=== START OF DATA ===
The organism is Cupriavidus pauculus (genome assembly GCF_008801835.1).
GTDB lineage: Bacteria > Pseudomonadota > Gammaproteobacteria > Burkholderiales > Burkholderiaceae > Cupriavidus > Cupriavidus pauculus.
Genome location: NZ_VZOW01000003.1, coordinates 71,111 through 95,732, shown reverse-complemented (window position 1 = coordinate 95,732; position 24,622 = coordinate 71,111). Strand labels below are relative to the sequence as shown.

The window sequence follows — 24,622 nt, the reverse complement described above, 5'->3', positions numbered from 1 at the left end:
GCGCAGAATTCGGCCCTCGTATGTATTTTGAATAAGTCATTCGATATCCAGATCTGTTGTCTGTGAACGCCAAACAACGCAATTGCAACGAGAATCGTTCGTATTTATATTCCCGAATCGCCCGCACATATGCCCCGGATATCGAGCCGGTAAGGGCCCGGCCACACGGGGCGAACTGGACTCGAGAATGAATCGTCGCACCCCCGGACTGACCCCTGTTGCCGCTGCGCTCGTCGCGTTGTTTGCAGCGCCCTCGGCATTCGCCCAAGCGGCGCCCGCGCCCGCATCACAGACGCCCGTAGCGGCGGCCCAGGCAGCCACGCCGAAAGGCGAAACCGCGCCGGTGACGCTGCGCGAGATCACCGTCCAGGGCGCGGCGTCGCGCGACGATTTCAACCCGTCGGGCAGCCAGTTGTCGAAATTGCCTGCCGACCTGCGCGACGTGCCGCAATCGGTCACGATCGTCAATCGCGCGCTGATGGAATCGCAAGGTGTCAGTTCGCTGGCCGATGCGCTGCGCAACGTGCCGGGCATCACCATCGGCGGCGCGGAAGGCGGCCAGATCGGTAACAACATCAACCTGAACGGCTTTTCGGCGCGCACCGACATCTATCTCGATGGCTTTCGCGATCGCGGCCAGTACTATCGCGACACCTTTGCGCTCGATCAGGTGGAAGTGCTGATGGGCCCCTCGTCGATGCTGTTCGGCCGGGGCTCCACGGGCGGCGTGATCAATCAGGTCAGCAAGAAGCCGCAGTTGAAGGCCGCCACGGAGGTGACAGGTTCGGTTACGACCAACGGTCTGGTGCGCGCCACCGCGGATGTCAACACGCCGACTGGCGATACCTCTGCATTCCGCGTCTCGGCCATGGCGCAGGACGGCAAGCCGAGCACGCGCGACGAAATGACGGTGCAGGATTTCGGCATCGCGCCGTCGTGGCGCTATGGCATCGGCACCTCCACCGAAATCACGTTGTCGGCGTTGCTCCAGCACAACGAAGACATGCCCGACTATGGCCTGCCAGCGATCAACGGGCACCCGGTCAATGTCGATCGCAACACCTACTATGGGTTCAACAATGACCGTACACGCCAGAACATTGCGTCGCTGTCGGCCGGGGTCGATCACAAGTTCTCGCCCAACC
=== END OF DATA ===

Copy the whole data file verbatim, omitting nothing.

The organism is Cupriavidus pauculus (genome assembly GCF_008801835.1).
GTDB lineage: Bacteria > Pseudomonadota > Gammaproteobacteria > Burkholderiales > Burkholderiaceae > Cupriavidus > Cupriavidus pauculus.
Genome location: NZ_VZOW01000003.1, coordinates 71,111 through 95,732, shown reverse-complemented (window position 1 = coordinate 95,732; position 24,622 = coordinate 71,111). Strand labels below are relative to the sequence as shown.

The window sequence follows — 24,622 nt, the reverse complement described above, 5'->3', positions numbered from 1 at the left end:
GCGCAGAATTCGGCCCTCGTATGTATTTTGAATAAGTCATTCGATATCCAGATCTGTTGTCTGTGAACGCCAAACAACGCAATTGCAACGAGAATCGTTCGTATTTATATTCCCGAATCGCCCGCACATATGCCCCGGATATCGAGCCGGTAAGGGCCCGGCCACACGGGGCGAACTGGACTCGAGAATGAATCGTCGCACCCCCGGACTGACCCCTGTTGCCGCTGCGCTCGTCGCGTTGTTTGCAGCGCCCTCGGCATTCGCCCAAGCGGCGCCCGCGCCCGCATCACAGACGCCCGTAGCGGCGGCCCAGGCAGCCACGCCGAAAGGCGAAACCGCGCCGGTGACGCTGCGCGAGATCACCGTCCAGGGCGCGGCGTCGCGCGACGATTTCAACCCGTCGGGCAGCCAGTTGTCGAAATTGCCTGCCGACCTGCGCGACGTGCCGCAATCGGTCACGATCGTCAATCGCGCGCTGATGGAATCGCAAGGTGTCAGTTCGCTGGCCGATGCGCTGCGCAACGTGCCGGGCATCACCATCGGCGGCGCGGAAGGCGGCCAGATCGGTAACAACATCAACCTGAACGGCTTTTCGGCGCGCACCGACATCTATCTCGATGGCTTTCGCGATCGCGGCCAGTACTATCGCGACACCTTTGCGCTCGATCAGGTGGAAGTGCTGATGGGCCCCTCGTCGATGCTGTTCGGCCGGGGCTCCACGGGCGGCGTGATCAATCAGGTCAGCAAGAAGCCGCAGTTGAAGGCCGCCACGGAGGTGACAGGTTCGGTTACGACCAACGGTCTGGTGCGCGCCACCGCGGATGTCAACACGCCGACTGGCGATACCTCTGCATTCCGCGTCTCGGCCATGGCGCAGGACGGCAAGCCGAGCACGCGCGACGAAATGACGGTGCAGGATTTCGGCATCGCGCCGTCGTGGCGCTATGGCATCGGCACCTCCACCGAAATCACGTTGTCGGCGTTGCTCCAGCACAACGAAGACATGCCCGACTATGGCCTGCCAGCGATCAACGGGCACCCGGTCAATGTCGATCGCAACACCTACTATGGGTTCAACAATGACCGTACACGCCAGAACATTGCGTCGCTGTCGGCCGGGGTCGATCACAAGTTCTCGCCCAACC